International student finds new tradition in potluck custom
Muhammad Anta Kusuma, Clarion staff
April 10, 2012
Filed under Opinions
In Indonesia, we don’t have a potluck tradition where guests bring their own food and share. We usually invite people when there is a special event like a birthday or when you have a newborn baby. The host makes plenty of food and lets the guest eat as much as they want. It is a social event where people talk with each other. However men are grouped with other men and women are grouped with other women.
Two weeks after spring break, an American family invited other international students and me to a potluck. Two hours before the potluck, I decided to make beer bread, basically bread baked with beer. I didn’t have a recipe. I just went off of an experience in New York City when I saw a person making it. I asked for flour, sugar and baking soda from my Indian friend who was making vegetarian food. I already had three bottles of beer and salt. I mixed it with my hand, and put it in the oven.
When I came to the party, I saw Annette, the potluck host, preparing her baked chicken. In the kitchen, there was cheese, chips, biscuits and some light foods as appetizers. When the dinnertime came, I could see fried fermented soybeans from Indonesia, salad and cake from the U.S., chicken rice from Pakistan, hot spinach from India and a beef burger from Egypt.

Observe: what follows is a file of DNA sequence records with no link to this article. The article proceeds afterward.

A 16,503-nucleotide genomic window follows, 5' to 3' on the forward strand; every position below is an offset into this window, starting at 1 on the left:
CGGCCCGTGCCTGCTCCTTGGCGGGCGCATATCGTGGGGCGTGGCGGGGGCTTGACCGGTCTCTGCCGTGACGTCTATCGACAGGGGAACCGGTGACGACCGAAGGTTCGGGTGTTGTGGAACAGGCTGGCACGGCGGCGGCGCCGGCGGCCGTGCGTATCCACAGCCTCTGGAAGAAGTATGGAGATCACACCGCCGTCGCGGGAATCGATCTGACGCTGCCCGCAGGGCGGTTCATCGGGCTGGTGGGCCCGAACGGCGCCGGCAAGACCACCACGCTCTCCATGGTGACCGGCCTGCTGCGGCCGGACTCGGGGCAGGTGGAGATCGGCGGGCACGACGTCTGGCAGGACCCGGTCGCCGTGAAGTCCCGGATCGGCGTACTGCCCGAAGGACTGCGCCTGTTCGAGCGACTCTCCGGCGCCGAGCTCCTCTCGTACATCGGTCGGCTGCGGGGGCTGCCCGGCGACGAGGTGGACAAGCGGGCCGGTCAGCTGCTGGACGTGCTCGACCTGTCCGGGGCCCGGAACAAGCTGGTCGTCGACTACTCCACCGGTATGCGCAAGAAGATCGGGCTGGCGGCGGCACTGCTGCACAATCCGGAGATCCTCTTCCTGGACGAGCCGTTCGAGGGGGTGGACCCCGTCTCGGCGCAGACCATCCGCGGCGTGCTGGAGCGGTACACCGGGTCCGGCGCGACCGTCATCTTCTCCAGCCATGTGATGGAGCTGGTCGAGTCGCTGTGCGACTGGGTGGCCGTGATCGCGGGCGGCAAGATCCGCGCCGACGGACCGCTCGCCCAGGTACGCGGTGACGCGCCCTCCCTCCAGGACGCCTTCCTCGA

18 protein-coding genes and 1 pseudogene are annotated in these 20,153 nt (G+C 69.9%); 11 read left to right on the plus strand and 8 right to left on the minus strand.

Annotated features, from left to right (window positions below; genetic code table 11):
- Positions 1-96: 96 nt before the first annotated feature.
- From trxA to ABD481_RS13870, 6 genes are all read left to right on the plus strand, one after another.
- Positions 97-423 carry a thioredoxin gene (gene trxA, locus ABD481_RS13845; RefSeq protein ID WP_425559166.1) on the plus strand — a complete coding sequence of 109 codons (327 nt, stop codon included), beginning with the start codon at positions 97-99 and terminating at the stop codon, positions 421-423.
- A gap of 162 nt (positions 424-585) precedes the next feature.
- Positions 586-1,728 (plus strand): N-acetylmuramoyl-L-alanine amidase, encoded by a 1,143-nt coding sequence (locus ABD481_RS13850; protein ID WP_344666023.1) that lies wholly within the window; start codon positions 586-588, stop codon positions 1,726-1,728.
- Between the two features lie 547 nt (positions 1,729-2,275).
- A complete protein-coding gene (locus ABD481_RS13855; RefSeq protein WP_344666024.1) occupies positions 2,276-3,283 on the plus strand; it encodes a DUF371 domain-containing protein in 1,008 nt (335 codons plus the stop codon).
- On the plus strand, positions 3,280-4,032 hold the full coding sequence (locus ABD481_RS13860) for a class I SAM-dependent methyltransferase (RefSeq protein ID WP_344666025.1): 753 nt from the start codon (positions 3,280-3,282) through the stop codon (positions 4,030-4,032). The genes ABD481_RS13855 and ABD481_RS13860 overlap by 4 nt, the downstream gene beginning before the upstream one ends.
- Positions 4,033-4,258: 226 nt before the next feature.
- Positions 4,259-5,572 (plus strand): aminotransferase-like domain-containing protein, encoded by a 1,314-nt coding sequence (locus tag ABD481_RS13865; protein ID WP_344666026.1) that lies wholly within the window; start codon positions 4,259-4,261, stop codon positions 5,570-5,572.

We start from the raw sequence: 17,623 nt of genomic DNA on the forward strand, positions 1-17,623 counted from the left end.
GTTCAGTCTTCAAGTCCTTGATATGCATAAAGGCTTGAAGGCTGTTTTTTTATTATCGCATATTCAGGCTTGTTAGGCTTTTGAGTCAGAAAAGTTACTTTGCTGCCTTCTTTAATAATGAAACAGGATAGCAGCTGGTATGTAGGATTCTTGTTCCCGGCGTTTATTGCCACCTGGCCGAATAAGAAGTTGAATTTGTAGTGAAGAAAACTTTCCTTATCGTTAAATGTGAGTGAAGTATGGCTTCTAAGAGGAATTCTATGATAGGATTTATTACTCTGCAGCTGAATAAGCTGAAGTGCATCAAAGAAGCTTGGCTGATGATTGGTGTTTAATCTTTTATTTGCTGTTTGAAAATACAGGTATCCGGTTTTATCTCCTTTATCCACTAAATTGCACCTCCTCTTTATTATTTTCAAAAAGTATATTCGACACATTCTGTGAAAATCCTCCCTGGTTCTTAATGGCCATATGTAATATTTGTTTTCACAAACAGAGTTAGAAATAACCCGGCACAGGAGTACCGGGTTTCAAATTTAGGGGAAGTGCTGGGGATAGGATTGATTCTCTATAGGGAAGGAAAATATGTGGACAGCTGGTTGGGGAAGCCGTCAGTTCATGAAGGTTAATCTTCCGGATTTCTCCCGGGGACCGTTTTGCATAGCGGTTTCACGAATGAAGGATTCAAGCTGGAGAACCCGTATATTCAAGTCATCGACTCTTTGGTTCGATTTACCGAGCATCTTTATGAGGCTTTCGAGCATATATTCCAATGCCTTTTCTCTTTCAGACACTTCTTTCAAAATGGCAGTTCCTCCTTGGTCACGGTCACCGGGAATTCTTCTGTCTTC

In the backyard, the bonfire was ready. Before dark, we did trivia with Easter eggs as prizes. Everybody had the chance to answer a question. There were chocolate eggs. I didn’t know anything about Easter, but someone whispered an answer to me. It was fun.
In addition to trivia, we roasted marshmallows. We even made s’mores. They were good. That was the first time I’ve ever had those.
When the party in the backyard was over, Annette’s husband showed us his hunting collection room. There were deer heads, fish, birds and a black bear on the wall. He said that he shot the bear from a close distance. Inside the cupboard, there were some knives and bear skulls. The room was like a museum. Because of its uniqueness, guests tried to wear some hunting clothing.
In the basement, some people played pool. Younger people played video games and Annette spent her time in her antique decorated kitchen.
There were still plenty of leftovers, so some students brought them back home. I even brought back some of my beer bread. This was strange for me. In Indonesia, I’m not sure why, but you are not supposed to take food back. It is considered impolite.
The experience of my first potluck has given me a special feeling of togetherness. It taught me how to share happiness. I’m thinking about having potlucks when I go back to Indonesia.
Muhammad Anta Kusuma is an international student from Indonesia who is attending classes at Madison College. He writes this column about his experiences in the United States.